Mia Wasikowska gained international fame after playing the title character in Tim Burton's "Alice in Wonderland," a movie that grossed over $1 billion worldwide. It's interesting to hear Wasikowska admit that she made a conscious decision to steer clear of similar roles (or, as she explains, "pale with dark circles under her eyes" roles) -- something a lot of actors don't like to admit.
In Wasikowska's latest effort, "Stoker," she plays India Stoker, a high school student who lives with her mom, Evelyn (Nicole Kidman). Shortly after her father's mysterious death, India's life gets more complicated when her father's charming yet somewhat strange younger brother, Charlie (Matthew Goode), moves in, and certain relationships become ... inappropriate. Here, Wasikowska discusses "Stoker," her eclectic career choices, being name-dropped by Meryl Streep at the Golden Globes and her newfound love for Nashville honky-tonks.
I have to admit, I look at pencils differently now after seeing this movie.
Oh, really? Good. That's good.
I didn't know a pencil could do that.
Stab someone so convincingly.
Was that a real pencil?
Yeah, it was a real pencil. Fake stabbing! -- but a real pencil.
That would have been going all-in for the art if that was a real stabbing.
Yeah, a little too method.
The director, Park Chan-wook, spoke Korean on set. Did that ever cause confusion?
It was mostly really seamless. It was something we weren't sure how it was going to work at the beginning, but within a couple of days it wasn't something we even really noticed. The translation was very smooth.
Was there ever a time something came through in the wrong way?
Probably, but nothing that affected the outcome of the film, I don't think. There were probably minor miscommunications, but I don't think there was anything that was really a big deal.
How much of his work did you know? Did you go back and watch "Oldboy"?
Yeah, I went back and watched most of his films. I hadn't seen them before I read the script. After I signed on to the film, I did a marathon of his movies. I was really blown away.
How condensed was that marathon? That could be an intense experience.
[Laughs] I know. I stretched it out over a couple of weeks.
His style is unique. Was there any time on set when you were thinking, "Wait, what are we doing?"
Yeah. There were certain moments where there's a scene between India and Uncle Charlie on the steps, like at the end when they're talking to each other and India's been asking about the third brother. He was shooting in this way where, at a certain pivotal moment, the camera shifted. And, anyway, we weren't able to shoot it with the other actors and it was just an unusual way of doing it.
By the time you did "Alice in Wonderland," you had already done "In Treatment" and "Defiance." But with the success of "Alice," did you worry about being typecast? Did you feel that you had to do something different?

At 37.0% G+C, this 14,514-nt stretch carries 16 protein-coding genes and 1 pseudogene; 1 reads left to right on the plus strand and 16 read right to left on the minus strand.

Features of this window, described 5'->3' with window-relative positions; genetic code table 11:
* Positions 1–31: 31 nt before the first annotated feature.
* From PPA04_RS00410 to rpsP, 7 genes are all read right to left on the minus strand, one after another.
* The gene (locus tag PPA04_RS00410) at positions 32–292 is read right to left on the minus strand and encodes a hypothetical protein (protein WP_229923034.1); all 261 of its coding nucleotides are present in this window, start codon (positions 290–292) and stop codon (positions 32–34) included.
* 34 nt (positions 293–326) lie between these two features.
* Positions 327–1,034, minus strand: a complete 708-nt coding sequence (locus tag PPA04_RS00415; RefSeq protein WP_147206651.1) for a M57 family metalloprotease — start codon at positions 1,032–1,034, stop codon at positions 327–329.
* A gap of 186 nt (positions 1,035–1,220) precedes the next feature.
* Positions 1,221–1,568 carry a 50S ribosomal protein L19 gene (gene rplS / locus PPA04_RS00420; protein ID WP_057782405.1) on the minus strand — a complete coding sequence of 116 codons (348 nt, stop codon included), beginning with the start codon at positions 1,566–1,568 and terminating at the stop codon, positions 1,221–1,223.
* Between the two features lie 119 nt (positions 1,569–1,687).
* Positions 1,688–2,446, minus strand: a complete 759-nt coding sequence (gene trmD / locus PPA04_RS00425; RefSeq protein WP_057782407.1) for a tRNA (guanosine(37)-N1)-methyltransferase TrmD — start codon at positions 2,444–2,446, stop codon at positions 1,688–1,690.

Yeah, I think there are a lot of people, a majority of people -- not that a majority of people know me -- mostly would know me from "Alice in Wonderland." So, yes, it was exposure on a level I hadn't experienced before. And it's a different genre of film to something like "In Treatment" or "Defiance" or "Stoker" or "Jane Eyre." But I just really like to do things that are different. So I've been happy post-"Alice" that people trust me to do different things.
Was it a conscious choice to do different things?
Well, it was a conscious choice. After "Alice in Wonderland," I was offered a lot of, like, "she's pale with dark circles under her eyes" kind of roles. So in that sense, it was conscious not to just do that.
What do you mean by "pale with dark circles under her eyes" roles?
I don't know -- I just got a lot of like, "she pale." [Laughs]
What was it like being name-dropped by Meryl Streep during her Golden Globes acceptance speech? She mentioned your performance in "Jane Eyre."
Oh, yeah. It was pretty awesome. I was in Australia and I wasn't watching. I got an email from my agent and it was like, "Meryl Streep is talking about you!" And I was like, "What?" It was amazing. She is the ultimate actress, so that was, like, incredible.
Have you two ever met?
No. I would love to meet her.
If you saw her at a party, you have an "in" now.
I know! It's bizarre. She's amazing.
Were there any interesting things that happened while filming "Stoker" in Nashville?
We had a regular Saturday night, you know, "let loose on the town" kind of a ritual. You know, being in Nashville, there's like a Strip, the honky-tonks. And we'd kind of go from country bar to country bar on a Saturday to kind of unleash. [Wasikowska starts dancing in her chair.]
What is that dance?
I don't know what that is! [Laughs]
Did you like honky-tonks?
It was great! I love them. They're so nonexclusive, you've got people from all ages there and it's great to see old grandparents dancing with each other and then younger people dancing. It's so inclusive, I loved it. It was totally fun -- dancing to Johnny Cash is great.
You should open a honky-tonk in Australia.
Yeah, I know!
Mike Ryan is senior writer for Huffington Post Entertainment. You can contact him directly on Twitter.